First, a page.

It may not feel like it, but Summer Hours are Here on Saturdays.
8:00 am – 12:00 pm
Happy 1st Week Of Spring.
Get your Spring Clean-Ups Scheduled.
Landscape Laborers Needed: No experience necessary. 40+ hours a week. Must be 18 or older.
We are going to be open on Saturday May 26th from 8:00 am – 12:00 pm. We will be closed on Monday also for the holiday.
Spring is the time to trim your ornamental and native grasses. You will want to get this done before the new growth begins.
Cut all of your grasses down to just a few inches above the ground. You want to remove all of last year’s foliage to allow the new growth to emerge from the crowns.
Some grasses will start to grow right away, (like Karl Foerster), but be patient with Switch or Flame Grasses as they will not show signs of new growth until the soil warms up. Spring is also the best time to divide your grasses if they have gotten to large.
Contact Paul Swartz Nursery today for more tips, special offers and plant care advice –
Spring is the best time to prune your hydrangeas before the new growth comes in. This also helps maintain good plant health.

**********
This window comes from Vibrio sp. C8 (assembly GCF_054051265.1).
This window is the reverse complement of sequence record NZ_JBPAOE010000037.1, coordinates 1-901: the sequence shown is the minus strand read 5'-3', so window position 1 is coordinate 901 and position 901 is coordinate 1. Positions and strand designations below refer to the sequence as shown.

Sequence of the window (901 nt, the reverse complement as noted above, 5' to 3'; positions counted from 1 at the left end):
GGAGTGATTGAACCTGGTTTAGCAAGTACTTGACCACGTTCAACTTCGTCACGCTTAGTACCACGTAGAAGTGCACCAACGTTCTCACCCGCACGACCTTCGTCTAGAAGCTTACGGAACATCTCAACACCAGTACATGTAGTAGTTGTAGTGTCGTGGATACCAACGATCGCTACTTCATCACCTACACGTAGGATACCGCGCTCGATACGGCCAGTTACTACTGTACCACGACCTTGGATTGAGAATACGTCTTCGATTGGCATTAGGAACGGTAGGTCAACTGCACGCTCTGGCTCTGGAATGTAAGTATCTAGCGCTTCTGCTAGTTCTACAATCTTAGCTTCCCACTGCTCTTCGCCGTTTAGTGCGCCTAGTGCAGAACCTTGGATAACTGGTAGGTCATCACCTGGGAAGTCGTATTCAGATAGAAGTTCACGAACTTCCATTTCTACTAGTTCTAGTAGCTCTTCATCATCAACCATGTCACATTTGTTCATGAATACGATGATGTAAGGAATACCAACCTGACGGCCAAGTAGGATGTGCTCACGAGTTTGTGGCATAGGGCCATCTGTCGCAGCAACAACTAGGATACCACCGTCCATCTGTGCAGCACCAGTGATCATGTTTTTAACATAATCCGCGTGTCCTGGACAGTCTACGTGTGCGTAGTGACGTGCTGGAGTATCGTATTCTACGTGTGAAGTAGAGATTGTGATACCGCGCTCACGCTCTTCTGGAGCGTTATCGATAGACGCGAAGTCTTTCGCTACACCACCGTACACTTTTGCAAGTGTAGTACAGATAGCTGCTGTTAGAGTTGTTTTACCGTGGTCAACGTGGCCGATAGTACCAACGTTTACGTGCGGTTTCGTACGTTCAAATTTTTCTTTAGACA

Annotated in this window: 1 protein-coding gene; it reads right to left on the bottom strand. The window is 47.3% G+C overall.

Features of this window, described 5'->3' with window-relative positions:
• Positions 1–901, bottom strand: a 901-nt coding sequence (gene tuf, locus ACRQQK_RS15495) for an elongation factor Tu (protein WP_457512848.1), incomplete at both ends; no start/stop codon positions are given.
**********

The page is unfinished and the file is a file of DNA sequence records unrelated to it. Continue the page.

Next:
Know which type of hydrangea you have: Arborescens, Macrophylla and Paniculata.
Arborescens varieties include: Annabelles, Snowhill and Invincibelle Spirit.
*** When pruning this variety, it is best to trim down to ground level.
Macrophylla varieties include: Endless Summer and All Summer Beauties
*** You will want to cut back the winter damage and cut back the stems to live buds.
Paniculata varieties include: Pee Gee, Quick Fire, Tardiva, Limelight, Little Lime and Pinky Winky.
*** Do not just trim off the top of the shrub, prune back 1/3 of the shrub into the body of the plant. Remove duplicate branches.
In general, most roses should be pruned in early spring (just after the last hard frost) before new growth emerges. This ensures that the plant will have healthy blooms throughout the season. Fresh mulch helps to minimize weeds, helps with soil moisture, and adds essential nutrients. Keep mulch a few inches away from the base of the plant.